A 4 × 4 Latin square design experiment was conducted to evaluate the trapping efficacy of the MTego trap baited with PM6 (MT-PM6), the MTego trap baited with BG-Lure (MT-BGL), the BGP trap baited with BG-Lure (BGP-BGL) and HLC. The SFS was divided into four chambers with polyethene fabric and a large netting cage measuring 10 × 9 m was installed in each. The trapping methods were assigned randomly to each chamber on the first day of the experiment and sequentially rotated daily in a Latin square pattern across the chambers such that after 16 days of experimentation each method had been tested in each chamber four times. Test mosquitoes were acclimatised in the middle compartment for 45 min before the experiment began. A total of 50 mosquitoes of each species were simultaneously released [24] into each chamber from four releasing points (Fig. 2a). For Ae. aegypti, the experiment commenced at 1600 hours to accommodate its biting behaviour, which primarily occurs during daylight hours. For Anopheles and Culex mosquitoes, the experiment started at 1830 hours and continued throughout the night to cover their active host-seeking period. The traps operated from 1600 to 0700 hours the next morning, while HLCs were conducted from 1600 to 2200 hours with a total break period of 60 min (a 30-min break between 1800 and 1830 hours and a 10-min break after each successive hour). Trapped mosquitoes were refrigerated, identified, and manually counted. After every experiment, the SFS was thoroughly cleaned and searched for remaining mosquitoes using a Prokopack aspirator (John W Hock, Gainesville, FL). The traps were also cleaned using 70% ethanol and dried outdoors before they were reused.

Fig. 2 a, b
figure 2

Schematic representation of the experiments in the semi-field system (SFS). a The no-choice test to compare the MTego traps, BGP trap and HLC. b The dual-choice test to compare the MTego trap and BGP trap. The numbers in the boxes indicate the chambers in the SFS. For other abbreviations, see Fig. 1

Experiment 2. Trapping efficacy of the MTego trap relative to the BGP trap in the dual-choice test

A 2 × 2 balanced Latin square design experiment was conducted to compare the trapping efficacy of the MT-PM6 relative to the BGP-BGL. The SFS was divided into two chambers with polyethene fabric, and a large netting cage measuring 20 × 9 m was installed in each. The MT-PM6 was placed 10 m from the BGP-BGL in one chamber, and two BGP-BGL were positioned 10 m apart from one another in the other chamber (Fig. 2b). Fifty mosquitoes of each species were released at the centre of each chamber. The experiment was conducted for 16 replicates in which the traps were rotated daily across the positions in a sequential Latin square design. Other experimental procedures were maintained as in the previous experiment.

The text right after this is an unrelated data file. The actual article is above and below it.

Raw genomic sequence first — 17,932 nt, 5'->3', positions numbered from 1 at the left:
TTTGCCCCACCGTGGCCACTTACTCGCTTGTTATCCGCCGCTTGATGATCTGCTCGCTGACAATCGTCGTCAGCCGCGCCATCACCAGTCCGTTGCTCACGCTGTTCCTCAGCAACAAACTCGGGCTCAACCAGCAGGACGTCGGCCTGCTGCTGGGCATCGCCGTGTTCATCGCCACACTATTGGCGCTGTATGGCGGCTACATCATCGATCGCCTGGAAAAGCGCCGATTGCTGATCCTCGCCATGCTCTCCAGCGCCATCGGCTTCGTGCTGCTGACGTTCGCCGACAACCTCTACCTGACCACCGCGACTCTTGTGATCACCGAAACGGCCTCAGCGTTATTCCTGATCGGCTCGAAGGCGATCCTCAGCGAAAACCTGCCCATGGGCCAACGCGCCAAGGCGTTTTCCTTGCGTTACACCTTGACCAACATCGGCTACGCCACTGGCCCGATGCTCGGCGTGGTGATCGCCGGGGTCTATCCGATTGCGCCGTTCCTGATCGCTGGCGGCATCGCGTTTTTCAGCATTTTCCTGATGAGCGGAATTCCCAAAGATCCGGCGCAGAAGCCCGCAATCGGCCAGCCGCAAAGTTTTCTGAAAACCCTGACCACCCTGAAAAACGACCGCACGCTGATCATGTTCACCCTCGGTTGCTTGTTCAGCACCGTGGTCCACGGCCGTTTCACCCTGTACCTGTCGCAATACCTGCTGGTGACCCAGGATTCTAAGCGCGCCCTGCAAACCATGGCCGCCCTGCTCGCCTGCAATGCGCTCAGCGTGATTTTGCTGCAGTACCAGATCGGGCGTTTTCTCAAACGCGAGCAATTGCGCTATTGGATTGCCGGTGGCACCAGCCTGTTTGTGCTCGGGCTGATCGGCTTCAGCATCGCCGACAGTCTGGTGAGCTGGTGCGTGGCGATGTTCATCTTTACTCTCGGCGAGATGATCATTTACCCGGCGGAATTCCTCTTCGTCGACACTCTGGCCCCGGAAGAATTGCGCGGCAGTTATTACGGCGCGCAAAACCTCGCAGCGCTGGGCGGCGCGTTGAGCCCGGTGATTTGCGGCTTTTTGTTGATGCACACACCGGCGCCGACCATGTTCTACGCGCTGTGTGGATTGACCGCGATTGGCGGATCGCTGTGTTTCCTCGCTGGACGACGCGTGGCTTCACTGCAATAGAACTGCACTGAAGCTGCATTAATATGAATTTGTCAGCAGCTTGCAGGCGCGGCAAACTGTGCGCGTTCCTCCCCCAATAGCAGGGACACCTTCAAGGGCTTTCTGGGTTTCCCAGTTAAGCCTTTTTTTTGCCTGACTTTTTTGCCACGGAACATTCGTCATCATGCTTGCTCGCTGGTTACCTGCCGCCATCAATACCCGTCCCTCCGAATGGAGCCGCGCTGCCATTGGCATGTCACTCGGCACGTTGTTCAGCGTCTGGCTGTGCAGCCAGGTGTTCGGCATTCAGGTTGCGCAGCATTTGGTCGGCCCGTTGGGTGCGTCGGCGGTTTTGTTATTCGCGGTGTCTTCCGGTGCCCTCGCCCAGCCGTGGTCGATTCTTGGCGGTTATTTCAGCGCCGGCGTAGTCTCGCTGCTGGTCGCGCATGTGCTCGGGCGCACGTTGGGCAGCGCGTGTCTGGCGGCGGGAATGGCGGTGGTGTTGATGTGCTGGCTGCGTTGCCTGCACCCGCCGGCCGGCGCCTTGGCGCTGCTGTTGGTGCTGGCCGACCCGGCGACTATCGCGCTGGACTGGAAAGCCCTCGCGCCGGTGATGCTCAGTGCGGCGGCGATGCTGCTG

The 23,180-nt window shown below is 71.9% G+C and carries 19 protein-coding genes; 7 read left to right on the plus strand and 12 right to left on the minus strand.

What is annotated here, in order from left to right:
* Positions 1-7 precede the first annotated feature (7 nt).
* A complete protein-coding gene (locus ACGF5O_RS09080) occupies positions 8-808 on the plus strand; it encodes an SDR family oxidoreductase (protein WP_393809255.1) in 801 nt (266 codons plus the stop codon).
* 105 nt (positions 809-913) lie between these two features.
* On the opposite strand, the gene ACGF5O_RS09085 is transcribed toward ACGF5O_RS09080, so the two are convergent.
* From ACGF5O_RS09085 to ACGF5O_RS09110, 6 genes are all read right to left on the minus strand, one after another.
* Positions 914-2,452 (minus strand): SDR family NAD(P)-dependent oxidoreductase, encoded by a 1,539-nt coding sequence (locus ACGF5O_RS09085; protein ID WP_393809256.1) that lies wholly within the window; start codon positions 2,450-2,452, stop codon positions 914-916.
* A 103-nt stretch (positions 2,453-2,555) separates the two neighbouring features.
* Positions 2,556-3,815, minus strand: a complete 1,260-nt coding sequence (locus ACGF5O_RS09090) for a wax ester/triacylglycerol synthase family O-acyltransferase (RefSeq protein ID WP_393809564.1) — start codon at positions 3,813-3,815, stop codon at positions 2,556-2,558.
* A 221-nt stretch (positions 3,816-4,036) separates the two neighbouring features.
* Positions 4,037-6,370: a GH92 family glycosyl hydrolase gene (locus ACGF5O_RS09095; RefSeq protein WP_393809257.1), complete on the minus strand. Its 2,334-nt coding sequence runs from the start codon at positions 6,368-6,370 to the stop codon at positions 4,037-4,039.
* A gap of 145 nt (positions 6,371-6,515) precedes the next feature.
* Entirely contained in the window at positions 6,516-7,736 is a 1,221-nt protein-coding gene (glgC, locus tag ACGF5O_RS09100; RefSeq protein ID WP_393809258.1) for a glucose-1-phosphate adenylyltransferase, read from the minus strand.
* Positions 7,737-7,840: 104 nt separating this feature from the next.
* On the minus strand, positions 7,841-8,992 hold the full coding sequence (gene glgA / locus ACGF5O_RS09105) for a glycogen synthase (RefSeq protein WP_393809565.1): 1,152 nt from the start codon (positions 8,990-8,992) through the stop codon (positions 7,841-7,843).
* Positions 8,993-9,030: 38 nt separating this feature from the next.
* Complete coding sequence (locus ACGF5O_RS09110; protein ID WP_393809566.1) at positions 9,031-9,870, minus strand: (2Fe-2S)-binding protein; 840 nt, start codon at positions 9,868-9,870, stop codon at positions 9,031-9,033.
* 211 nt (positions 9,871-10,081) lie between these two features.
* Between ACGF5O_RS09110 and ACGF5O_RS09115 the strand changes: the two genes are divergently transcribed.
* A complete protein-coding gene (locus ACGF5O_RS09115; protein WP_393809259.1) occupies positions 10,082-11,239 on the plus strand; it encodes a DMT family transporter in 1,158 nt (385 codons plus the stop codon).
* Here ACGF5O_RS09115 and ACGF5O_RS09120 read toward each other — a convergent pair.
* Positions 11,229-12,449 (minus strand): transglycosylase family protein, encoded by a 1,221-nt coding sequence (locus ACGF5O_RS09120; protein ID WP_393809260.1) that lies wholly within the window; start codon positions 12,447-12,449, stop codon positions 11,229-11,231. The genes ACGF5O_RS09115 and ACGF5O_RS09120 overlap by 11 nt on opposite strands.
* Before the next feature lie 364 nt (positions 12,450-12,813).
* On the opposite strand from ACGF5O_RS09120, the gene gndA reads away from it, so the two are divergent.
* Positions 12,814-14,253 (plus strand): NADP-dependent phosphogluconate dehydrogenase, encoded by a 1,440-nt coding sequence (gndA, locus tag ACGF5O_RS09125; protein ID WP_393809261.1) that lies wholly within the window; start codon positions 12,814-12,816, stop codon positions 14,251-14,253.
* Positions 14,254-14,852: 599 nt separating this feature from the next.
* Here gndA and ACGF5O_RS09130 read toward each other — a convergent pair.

Data analysis

Data were double-entered in Microsoft Excel 2021 and analysed using STATA 17 [25]. Descriptive statistics were conducted to estimate the mean percentage and 95% confidence intervals (CI) of each mosquito species captured in each trap. In the no-choice experiment, multilevel mixed-effects logistic regression following binomial distribution and logit function was used, while a multilevel mixed-effects generalised linear model with a negative binomial error and log link function was used to model the count data in the dual-choice experiment. In both analyses, the fixed effects were trap, position and chamber, while day was included as a random effect.


Experiment 1. Trapping efficacy of the MTego traps, BGP trap and HLC in the no-choice test

The average environmental conditions throughout the experiment were 23 °C (21–26 °C) and 82% (70–92%) RH. In total, approximately 3200 mosquitoes of each species were released in the SFS, of which 1170 (37%) An. gambiae, 1474 (46%) An. funestus, 663 (21%) An. arabiensis, 1321 (41%) Ae. aegypti and 2415 (75%) Cx. quinquefasciatus were recaptured by the traps. Overall, HLC was the most efficient method for collecting all of the mosquito species, while the traps varied in their performance depending on the species. Anopheles arabiensis showed a lower response to all of the traps, whereas Cx. quinquefasciatus showed a higher response to all of the traps, especially BGP-BGL, which nearly matched that of the HLC (Fig. 3; Table 1).

Fig. 3
figure 3

Percentages of mosquitoes recaptured by the MTego traps, BGP trap and HLC in the no-choice test. CI Confidence interval, MT-BGL MTego trap baited with BG-Lure, MT-PM6 MTego trap baited with PM6; for other abbreviations, see Fig. 1

Table 1 Relative trapping efficacy of the MTego traps, Biogents (BG) Pro (BGP) trap and human landing catch (HLC) method in the no-choice test

Mosquito responses to the MT-BGL and BGP-BGL traps were similar for An. gambiae [OR = 1.07 (95% CI, 0.86–1.34), P = 0.519] and An. funestus [OR = 0.93 (95% CI, 0.76–1.15), P = 0.520]. For An. arabiensis, Ae. aegypti and Cx. quinquefasciatus, lower responses to MT-BGL relative to BGP-BGL were observed (P < 0.0001 for all species) (Table 1).

Aedes aegypti showed similar responses to MT-PM6 and BGP-BGL traps [OR = 1.12 (95% CI, 0.90–1.40), P = 0.324], while An. gambiae, An. arabiensis, An. funestus and Cx. quinquefasciatus showed a lower response (Table 1).

Experiment 2. Trapping efficacy of the MTego trap relative to the BGP trap in the dual-choice test